Personal Productivity for Lawyers
This quick-start guide to Getting Things Done and Inbox Zero also includes two shortcuts for those who want the benefits of GTD without having to learn the system.
I am going to be taking my first vacation since going solo this Friday, and I’m a bit nervous. About my cases, that is. Since I have no support staff, if something comes up (despite my careful preparation), there isn’t anyone who can pick up the slack. So I need to be able to check voicemail and make calls, check e-mail, keep up-to-date with my schedule, and have access to all of my files.
Also, we are going to be in Barcelona for a week, the most pickpocket-friendly city in Europe, so I would rather not bring along expensive toys, if I can avoid it. So the laptop needs to stay at home.
Here is what I came up with:
My solution generally revolves around portable apps stored on a tiny, 1 GB USB flash drive. Portable apps, if you don’t know, are full-fledged applications that can be run from a USB drive. The advantage is that you can use any computer without worrying about leaving behind personal information. All cookies, passwords entered, etc., are stored on your drive, which you take with you when you leave.
The portable apps suite makes a nice launcher for your applications, and comes in a couple of different flavors for most users.
I need to be able to make phone calls. Primarily this will be checking my voicemail messages, but just in case a potential client leaves a message despite my “out of office” message, I may want to follow up immediately, rather than wait until I return. To do this, I have installed Skype on my USB drive. Skype doesn’t have an explicit portable version, but copying the .exe file to your USB drive works just fine. I have a Skype account so that I can make inexpensive international phone calls.
E-mail is easy enough. I can use Portable Firefox to access my webmail, or I can use Portable Thunderbird for the same thing. I also plan to purchase the international e-mail add-on for my Blackberry while I am away. Since I operate primarily by e-mail, having constant access to my e-mail is important. Plus, $20/month for international e-mail on T-Mobile is probably cheaper than the equivalent amount of cybercafe time.
I am still working on this one, although I have a couple of solutions. I just discovered ScheduleWorld, which is a free WebDAV/iCalendar application that you can sync with just about any scheduling software. I’m not sure this is really the best for me just yet, so at this point, I am just planning to use my Blackberry and update my calendar when I get home.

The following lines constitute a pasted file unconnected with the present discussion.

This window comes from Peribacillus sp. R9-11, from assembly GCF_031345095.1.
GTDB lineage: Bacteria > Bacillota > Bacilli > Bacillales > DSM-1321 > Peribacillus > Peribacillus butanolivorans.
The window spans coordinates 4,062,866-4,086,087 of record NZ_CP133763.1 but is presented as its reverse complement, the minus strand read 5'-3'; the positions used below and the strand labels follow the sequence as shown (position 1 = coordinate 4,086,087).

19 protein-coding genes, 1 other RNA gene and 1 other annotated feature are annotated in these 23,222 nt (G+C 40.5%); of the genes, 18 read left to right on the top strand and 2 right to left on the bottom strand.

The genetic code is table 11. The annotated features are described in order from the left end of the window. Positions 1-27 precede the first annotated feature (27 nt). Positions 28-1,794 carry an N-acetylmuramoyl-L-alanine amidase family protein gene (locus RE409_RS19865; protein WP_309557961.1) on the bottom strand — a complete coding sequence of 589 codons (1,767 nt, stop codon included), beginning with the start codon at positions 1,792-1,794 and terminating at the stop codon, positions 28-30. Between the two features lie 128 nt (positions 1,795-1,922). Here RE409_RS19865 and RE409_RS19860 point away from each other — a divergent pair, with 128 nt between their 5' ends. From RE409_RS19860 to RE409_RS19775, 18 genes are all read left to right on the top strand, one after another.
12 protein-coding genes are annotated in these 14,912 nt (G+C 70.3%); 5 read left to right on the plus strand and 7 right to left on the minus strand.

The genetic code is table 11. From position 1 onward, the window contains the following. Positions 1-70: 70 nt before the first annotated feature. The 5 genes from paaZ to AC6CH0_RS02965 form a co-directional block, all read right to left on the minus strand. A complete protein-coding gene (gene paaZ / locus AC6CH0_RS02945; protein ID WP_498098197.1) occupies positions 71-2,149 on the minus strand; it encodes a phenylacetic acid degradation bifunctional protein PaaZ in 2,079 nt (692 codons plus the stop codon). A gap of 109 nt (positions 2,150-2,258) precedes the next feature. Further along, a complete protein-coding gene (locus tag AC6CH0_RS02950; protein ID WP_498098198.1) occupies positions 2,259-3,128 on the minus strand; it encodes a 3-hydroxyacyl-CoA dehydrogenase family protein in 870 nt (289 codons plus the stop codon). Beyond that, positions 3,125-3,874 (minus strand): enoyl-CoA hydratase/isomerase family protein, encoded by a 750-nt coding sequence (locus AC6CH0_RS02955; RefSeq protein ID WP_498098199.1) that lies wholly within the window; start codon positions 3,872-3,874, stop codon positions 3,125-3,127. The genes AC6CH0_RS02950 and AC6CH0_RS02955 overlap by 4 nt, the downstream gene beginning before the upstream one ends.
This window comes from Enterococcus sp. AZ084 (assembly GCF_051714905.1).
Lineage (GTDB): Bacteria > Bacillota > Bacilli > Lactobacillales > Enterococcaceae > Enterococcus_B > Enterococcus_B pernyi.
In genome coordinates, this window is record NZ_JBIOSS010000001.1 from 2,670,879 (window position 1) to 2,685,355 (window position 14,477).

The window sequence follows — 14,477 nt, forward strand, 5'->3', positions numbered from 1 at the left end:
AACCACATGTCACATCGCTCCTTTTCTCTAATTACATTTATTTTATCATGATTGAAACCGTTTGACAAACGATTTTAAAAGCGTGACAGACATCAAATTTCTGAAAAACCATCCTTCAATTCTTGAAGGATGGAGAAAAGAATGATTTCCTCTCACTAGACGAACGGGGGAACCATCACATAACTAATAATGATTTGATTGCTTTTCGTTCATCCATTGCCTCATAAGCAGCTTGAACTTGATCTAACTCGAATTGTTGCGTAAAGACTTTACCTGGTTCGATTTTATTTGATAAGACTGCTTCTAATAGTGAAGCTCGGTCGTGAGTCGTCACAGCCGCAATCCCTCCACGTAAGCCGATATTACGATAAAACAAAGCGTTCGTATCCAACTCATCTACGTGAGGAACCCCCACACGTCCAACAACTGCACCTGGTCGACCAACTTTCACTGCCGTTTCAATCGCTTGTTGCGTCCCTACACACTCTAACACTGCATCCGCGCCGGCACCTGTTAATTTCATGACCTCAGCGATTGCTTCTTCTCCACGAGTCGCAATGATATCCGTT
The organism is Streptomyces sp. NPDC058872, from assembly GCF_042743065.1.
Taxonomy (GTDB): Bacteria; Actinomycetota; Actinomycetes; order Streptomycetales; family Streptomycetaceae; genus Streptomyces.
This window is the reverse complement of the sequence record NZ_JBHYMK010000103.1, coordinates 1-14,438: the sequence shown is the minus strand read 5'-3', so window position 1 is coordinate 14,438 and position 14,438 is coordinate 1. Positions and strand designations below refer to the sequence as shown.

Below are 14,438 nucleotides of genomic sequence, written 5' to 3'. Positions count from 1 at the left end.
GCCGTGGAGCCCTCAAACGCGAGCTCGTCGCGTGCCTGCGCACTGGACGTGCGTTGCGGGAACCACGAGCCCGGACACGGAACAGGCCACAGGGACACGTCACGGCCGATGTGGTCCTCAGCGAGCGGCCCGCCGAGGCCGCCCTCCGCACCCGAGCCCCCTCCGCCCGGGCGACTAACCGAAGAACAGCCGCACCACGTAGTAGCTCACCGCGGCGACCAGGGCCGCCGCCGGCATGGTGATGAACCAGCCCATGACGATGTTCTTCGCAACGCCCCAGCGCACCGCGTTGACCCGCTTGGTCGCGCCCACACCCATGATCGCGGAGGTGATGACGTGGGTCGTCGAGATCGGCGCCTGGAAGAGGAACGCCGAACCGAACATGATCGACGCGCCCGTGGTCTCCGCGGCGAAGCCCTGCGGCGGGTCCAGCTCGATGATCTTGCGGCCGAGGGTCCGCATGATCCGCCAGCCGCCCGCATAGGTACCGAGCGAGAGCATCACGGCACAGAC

At some point, it may become more convenient to access WebDAV or iCalendar calendars from portable devises. Right now, it is difficult to use them for anything but read-only access, which isn’t all that useful.
Access to client files
This was the most difficult. I was worried I would have to bring my laptop “just in case,” which I really didn’t want to do. I considered putting my client files on my USB drive, but TrueCrypt and other encryption software will only work off a USB drive if you have administrative privileges on the computer you are using. Unlikely in a cybercafe.
Warning: TrueCrypt is not secure. See this post for details and information on migrating to Bitlocker or FileVault.
But I have been playing around with UltraVNC, a “virtual network connection” utility like Windows Remote Desktop Connection, but more versatile. After searching around, I found that you can easily use the UltraVNC Viewer as a portable app just by copying the .exe to your portable drive. Just like Skype. So I can leave my laptop at home, turned on, and I will be able to access it from anywhere in the world and use my computer just like I were sitting in front of it.
And best of all, since I am using my computer and only looking at what shows on the screen, no sensitive information will end up on the cybercafe computer. In fact, I can use the DSM encryption plugin as well, and nobody would be able to “sniff” information while I use my computer at home.
So really, I can use my regular computer just as I always have, for e-mail, scheduling, and accessing my client files, with a simple remote access setup.
All I really worry about now is whether I will actually be able to use my USB drive at a cybercafe. I’ll report back in a couple of weeks after we return.